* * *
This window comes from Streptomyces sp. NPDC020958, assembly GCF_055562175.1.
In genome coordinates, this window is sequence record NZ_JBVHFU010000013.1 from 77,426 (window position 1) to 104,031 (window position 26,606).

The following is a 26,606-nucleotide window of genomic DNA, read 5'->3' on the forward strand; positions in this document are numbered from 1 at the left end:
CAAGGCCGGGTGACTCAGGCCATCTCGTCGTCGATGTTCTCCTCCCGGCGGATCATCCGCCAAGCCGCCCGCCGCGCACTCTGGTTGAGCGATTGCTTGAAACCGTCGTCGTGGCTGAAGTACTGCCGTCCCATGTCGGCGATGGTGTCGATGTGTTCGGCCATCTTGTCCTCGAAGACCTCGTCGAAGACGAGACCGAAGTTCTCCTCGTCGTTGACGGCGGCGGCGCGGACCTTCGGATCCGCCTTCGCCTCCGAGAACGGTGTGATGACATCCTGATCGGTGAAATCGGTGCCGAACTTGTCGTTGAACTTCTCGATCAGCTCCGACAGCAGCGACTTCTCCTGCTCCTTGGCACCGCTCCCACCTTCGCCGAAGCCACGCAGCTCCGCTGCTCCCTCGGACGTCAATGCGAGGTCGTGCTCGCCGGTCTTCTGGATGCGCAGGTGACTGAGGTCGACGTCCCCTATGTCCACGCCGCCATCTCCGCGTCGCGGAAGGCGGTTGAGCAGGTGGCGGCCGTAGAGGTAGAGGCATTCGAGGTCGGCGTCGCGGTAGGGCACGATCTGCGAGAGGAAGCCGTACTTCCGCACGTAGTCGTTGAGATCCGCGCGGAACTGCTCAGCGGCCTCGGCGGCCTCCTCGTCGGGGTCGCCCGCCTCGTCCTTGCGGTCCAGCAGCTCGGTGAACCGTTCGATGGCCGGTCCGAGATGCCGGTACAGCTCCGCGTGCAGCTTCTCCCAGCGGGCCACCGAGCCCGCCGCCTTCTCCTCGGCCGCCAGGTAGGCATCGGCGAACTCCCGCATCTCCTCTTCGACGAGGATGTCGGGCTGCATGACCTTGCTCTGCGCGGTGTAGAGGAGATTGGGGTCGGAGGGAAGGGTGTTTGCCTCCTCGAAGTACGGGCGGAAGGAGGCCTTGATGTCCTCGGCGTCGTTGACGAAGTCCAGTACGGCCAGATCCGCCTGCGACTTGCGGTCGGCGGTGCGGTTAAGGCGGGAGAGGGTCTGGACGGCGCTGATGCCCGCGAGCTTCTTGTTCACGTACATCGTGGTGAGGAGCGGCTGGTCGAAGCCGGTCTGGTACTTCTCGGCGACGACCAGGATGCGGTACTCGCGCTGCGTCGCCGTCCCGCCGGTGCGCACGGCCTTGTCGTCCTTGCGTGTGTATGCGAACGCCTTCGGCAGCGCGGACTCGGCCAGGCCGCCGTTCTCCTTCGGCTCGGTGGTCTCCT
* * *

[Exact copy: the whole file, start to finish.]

This window comes from Streptomyces sp. NPDC020958, assembly GCF_055562175.1.
In genome coordinates, this window is sequence record NZ_JBVHFU010000013.1 from 77,426 (window position 1) to 104,031 (window position 26,606).

The following is a 26,606-nucleotide window of genomic DNA, read 5'->3' on the forward strand; positions in this document are numbered from 1 at the left end:
CAAGGCCGGGTGACTCAGGCCATCTCGTCGTCGATGTTCTCCTCCCGGCGGATCATCCGCCAAGCCGCCCGCCGCGCACTCTGGTTGAGCGATTGCTTGAAACCGTCGTCGTGGCTGAAGTACTGCCGTCCCATGTCGGCGATGGTGTCGATGTGTTCGGCCATCTTGTCCTCGAAGACCTCGTCGAAGACGAGACCGAAGTTCTCCTCGTCGTTGACGGCGGCGGCGCGGACCTTCGGATCCGCCTTCGCCTCCGAGAACGGTGTGATGACATCCTGATCGGTGAAATCGGTGCCGAACTTGTCGTTGAACTTCTCGATCAGCTCCGACAGCAGCGACTTCTCCTGCTCCTTGGCACCGCTCCCACCTTCGCCGAAGCCACGCAGCTCCGCTGCTCCCTCGGACGTCAATGCGAGGTCGTGCTCGCCGGTCTTCTGGATGCGCAGGTGACTGAGGTCGACGTCCCCTATGTCCACGCCGCCATCTCCGCGTCGCGGAAGGCGGTTGAGCAGGTGGCGGCCGTAGAGGTAGAGGCATTCGAGGTCGGCGTCGCGGTAGGGCACGATCTGCGAGAGGAAGCCGTACTTCCGCACGTAGTCGTTGAGATCCGCGCGGAACTGCTCAGCGGCCTCGGCGGCCTCCTCGTCGGGGTCGCCCGCCTCGTCCTTGCGGTCCAGCAGCTCGGTGAACCGTTCGATGGCCGGTCCGAGATGCCGGTACAGCTCCGCGTGCAGCTTCTCCCAGCGGGCCACCGAGCCCGCCGCCTTCTCCTCGGCCGCCAGGTAGGCATCGGCGAACTCCCGCATCTCCTCTTCGACGAGGATGTCGGGCTGCATGACCTTGCTCTGCGCGGTGTAGAGGAGATTGGGGTCGGAGGGAAGGGTGTTTGCCTCCTCGAAGTACGGGCGGAAGGAGGCCTTGATGTCCTCGGCGTCGTTGACGAAGTCCAGTACGGCCAGATCCGCCTGCGACTTGCGGTCGGCGGTGCGGTTAAGGCGGGAGAGGGTCTGGACGGCGCTGATGCCCGCGAGCTTCTTGTTCACGTACATCGTGGTGAGGAGCGGCTGGTCGAAGCCGGTCTGGTACTTCTCGGCGACGACCAGGATGCGGTACTCGCGCTGCGTCGCCGTCCCGCCGGTGCGCACGGCCTTGTCGTCCTTGCGTGTGTATGCGAACGCCTTCGGCAGCGCGGACTCGGCCAGGCCGCCGTTCTCCTTCGGCTCGGTGGTCTCCT